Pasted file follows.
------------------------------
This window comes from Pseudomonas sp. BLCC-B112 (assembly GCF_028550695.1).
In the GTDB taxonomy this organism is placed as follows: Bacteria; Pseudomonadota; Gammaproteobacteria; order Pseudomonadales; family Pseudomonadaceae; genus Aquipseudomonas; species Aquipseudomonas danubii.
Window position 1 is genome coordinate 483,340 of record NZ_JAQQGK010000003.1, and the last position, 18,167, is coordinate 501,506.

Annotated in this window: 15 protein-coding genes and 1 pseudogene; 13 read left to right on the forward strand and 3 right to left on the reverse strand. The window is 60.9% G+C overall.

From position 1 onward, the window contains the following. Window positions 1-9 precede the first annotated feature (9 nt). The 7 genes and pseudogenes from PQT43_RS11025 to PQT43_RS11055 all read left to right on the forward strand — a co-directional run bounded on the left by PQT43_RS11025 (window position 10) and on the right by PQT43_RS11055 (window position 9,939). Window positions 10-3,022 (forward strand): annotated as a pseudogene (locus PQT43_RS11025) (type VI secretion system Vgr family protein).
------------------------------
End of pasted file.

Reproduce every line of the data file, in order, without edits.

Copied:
This window comes from Pseudomonas sp. BLCC-B112 (assembly GCF_028550695.1).
In the GTDB taxonomy this organism is placed as follows: Bacteria; Pseudomonadota; Gammaproteobacteria; order Pseudomonadales; family Pseudomonadaceae; genus Aquipseudomonas; species Aquipseudomonas danubii.
Window position 1 is genome coordinate 483,340 of record NZ_JAQQGK010000003.1, and the last position, 18,167, is coordinate 501,506.

Annotated in this window: 15 protein-coding genes and 1 pseudogene; 13 read left to right on the forward strand and 3 right to left on the reverse strand. The window is 60.9% G+C overall.

From position 1 onward, the window contains the following. Window positions 1-9 precede the first annotated feature (9 nt). The 7 genes and pseudogenes from PQT43_RS11025 to PQT43_RS11055 all read left to right on the forward strand — a co-directional run bounded on the left by PQT43_RS11025 (window position 10) and on the right by PQT43_RS11055 (window position 9,939). Window positions 10-3,022 (forward strand): annotated as a pseudogene (locus PQT43_RS11025) (type VI secretion system Vgr family protein).